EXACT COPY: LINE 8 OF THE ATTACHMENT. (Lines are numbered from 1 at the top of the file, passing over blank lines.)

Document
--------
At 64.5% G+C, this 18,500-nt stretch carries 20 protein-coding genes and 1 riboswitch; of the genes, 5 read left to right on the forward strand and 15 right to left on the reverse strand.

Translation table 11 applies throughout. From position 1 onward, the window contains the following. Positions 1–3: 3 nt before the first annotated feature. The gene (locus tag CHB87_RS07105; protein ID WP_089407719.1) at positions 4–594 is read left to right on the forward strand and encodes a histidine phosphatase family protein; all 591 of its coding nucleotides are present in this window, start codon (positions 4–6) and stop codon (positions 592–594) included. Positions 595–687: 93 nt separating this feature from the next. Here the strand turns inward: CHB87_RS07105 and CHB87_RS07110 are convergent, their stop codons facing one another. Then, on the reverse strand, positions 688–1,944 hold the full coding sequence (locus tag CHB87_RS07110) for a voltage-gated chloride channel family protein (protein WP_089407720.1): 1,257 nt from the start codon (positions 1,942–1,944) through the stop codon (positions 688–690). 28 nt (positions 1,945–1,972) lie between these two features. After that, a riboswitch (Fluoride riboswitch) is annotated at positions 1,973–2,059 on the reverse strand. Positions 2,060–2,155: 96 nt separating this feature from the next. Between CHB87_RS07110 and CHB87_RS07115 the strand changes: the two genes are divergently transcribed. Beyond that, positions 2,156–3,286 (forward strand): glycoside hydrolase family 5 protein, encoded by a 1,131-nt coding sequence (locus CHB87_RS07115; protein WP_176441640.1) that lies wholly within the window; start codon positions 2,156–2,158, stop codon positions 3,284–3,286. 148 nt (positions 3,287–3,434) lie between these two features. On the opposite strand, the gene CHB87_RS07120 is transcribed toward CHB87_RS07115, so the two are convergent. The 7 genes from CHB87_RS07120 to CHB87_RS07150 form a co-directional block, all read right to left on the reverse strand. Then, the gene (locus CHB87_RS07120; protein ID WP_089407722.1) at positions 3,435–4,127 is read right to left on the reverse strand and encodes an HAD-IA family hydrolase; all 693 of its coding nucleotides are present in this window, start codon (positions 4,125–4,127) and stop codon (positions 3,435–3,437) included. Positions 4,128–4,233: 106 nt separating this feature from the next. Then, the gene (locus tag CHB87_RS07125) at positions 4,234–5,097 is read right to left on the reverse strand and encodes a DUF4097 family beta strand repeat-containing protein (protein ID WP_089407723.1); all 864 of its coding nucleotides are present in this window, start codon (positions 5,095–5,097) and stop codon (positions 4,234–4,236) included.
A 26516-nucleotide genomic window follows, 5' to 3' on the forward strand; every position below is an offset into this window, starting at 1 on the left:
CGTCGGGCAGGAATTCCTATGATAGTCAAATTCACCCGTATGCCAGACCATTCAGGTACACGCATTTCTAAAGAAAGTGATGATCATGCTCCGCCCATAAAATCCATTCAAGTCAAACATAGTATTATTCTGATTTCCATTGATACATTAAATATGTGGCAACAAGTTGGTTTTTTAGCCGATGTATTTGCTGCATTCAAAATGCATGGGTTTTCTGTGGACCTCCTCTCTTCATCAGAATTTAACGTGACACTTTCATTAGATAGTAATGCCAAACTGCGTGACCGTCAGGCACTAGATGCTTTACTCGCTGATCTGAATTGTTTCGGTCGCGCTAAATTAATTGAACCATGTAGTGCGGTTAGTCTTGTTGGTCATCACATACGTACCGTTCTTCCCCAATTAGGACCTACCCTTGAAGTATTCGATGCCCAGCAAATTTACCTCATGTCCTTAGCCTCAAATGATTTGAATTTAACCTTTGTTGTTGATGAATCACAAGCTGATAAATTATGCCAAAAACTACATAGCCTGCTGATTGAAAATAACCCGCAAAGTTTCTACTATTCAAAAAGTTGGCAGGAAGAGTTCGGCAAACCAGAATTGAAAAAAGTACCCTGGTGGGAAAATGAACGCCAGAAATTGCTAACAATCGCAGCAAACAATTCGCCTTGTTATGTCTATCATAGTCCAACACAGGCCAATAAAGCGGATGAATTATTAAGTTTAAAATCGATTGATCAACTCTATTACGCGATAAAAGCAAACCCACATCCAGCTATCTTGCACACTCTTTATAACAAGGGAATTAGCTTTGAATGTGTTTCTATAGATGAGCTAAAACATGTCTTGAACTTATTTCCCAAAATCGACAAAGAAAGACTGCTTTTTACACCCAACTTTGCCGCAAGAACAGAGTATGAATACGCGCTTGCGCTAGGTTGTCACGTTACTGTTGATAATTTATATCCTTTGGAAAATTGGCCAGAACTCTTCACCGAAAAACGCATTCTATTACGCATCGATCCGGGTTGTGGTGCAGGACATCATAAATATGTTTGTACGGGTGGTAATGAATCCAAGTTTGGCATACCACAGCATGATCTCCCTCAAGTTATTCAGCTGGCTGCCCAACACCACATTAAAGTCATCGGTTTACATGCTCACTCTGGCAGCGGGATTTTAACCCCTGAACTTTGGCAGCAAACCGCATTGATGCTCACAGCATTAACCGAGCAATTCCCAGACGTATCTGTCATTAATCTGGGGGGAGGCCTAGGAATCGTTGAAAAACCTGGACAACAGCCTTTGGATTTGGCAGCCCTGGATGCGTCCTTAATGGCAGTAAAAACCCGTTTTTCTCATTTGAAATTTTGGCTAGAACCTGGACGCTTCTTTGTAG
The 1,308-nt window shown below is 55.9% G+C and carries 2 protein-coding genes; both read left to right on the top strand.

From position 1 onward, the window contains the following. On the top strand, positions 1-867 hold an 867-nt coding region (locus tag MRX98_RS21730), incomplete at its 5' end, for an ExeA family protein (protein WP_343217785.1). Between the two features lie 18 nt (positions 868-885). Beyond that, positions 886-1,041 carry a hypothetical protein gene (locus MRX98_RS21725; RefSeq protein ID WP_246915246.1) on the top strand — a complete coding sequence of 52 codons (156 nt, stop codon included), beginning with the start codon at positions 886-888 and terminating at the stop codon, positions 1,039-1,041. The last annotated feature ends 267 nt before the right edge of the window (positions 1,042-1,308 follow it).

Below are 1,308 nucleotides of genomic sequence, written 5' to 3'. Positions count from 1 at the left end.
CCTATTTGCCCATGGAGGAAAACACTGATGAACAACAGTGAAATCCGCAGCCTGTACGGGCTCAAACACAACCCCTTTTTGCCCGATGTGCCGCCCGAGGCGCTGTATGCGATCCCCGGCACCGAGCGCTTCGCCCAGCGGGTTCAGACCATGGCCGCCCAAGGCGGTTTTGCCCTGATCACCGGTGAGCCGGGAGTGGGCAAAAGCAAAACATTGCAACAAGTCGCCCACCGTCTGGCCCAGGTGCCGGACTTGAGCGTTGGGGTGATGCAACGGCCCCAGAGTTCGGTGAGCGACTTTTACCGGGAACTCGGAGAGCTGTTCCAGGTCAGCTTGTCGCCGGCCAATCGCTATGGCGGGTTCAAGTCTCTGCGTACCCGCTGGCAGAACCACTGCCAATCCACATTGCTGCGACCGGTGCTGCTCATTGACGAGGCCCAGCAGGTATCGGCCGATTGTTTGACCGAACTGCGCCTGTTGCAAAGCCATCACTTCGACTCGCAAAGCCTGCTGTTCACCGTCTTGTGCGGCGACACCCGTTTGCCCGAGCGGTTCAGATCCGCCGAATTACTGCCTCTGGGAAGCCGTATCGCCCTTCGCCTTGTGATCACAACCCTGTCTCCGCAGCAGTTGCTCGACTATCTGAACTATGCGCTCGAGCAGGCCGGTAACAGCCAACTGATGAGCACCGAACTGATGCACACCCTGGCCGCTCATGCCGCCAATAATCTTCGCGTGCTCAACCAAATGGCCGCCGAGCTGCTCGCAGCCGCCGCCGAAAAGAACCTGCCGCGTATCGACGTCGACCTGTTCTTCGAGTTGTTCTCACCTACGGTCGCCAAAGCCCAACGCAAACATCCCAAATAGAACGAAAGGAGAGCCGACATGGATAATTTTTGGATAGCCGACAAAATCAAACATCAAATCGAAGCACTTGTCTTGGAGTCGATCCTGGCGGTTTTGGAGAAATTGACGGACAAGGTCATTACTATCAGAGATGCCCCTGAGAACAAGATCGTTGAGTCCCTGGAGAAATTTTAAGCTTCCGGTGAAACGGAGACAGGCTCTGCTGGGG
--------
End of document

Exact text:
CCTATTTGCCCATGGAGGAAAACACTGATGAACAACAGTGAAATCCGCAGCCTGTACGGGCTCAAACACAACCCCTTTTTGCCCGATGTGCCGCCCGAGGCGCTGTATGCGATCCCCGGCACCGAGCGCTTCGCCCAGCGGGTTCAGACCATGGCCGCCCAAGGCGGTTTTGCCCTGATCACCGGTGAGCCGGGAGTGGGCAAAAGCAAAACATTGCAACAAGTCGCCCACCGTCTGGCCCAGGTGCCGGACTTGAGCGTTGGGGTGATGCAACGGCCCCAGAGTTCGGTGAGCGACTTTTACCGGGAACTCGGAGAGCTGTTCCAGGTCAGCTTGTCGCCGGCCAATCGCTATGGCGGGTTCAAGTCTCTGCGTACCCGCTGGCAGAACCACTGCCAATCCACATTGCTGCGACCGGTGCTGCTCATTGACGAGGCCCAGCAGGTATCGGCCGATTGTTTGACCGAACTGCGCCTGTTGCAAAGCCATCACTTCGACTCGCAAAGCCTGCTGTTCACCGTCTTGTGCGGCGACACCCGTTTGCCCGAGCGGTTCAGATCCGCCGAATTACTGCCTCTGGGAAGCCGTATCGCCCTTCGCCTTGTGATCACAACCCTGTCTCCGCAGCAGTTGCTCGACTATCTGAACTATGCGCTCGAGCAGGCCGGTAACAGCCAACTGATGAGCACCGAACTGATGCACACCCTGGCCGCTCATGCCGCCAATAATCTTCGCGTGCTCAACCAAATGGCCGCCGAGCTGCTCGCAGCCGCCGCCGAAAAGAACCTGCCGCGTATCGACGTCGACCTGTTCTTCGAGTTGTTCTCACCTACGGTCGCCAAAGCCCAACGCAAACATCCCAAATAGAACGAAAGGAGAGCCGACATGGATAATTTTTGGATAGCCGACAAAATCAAACATCAAATCGAAGCACTTGTCTTGGAGTCGATCCTGGCGGTTTTGGAGAAATTGACGGACAAGGTCATTACTATCAGAGATGCCCCTGAGAACAAGATCGTTGAGTCCCTGGAGAAATTTTAAGCTTCCGGTGAAACGGAGACAGGCTCTGCTGGGG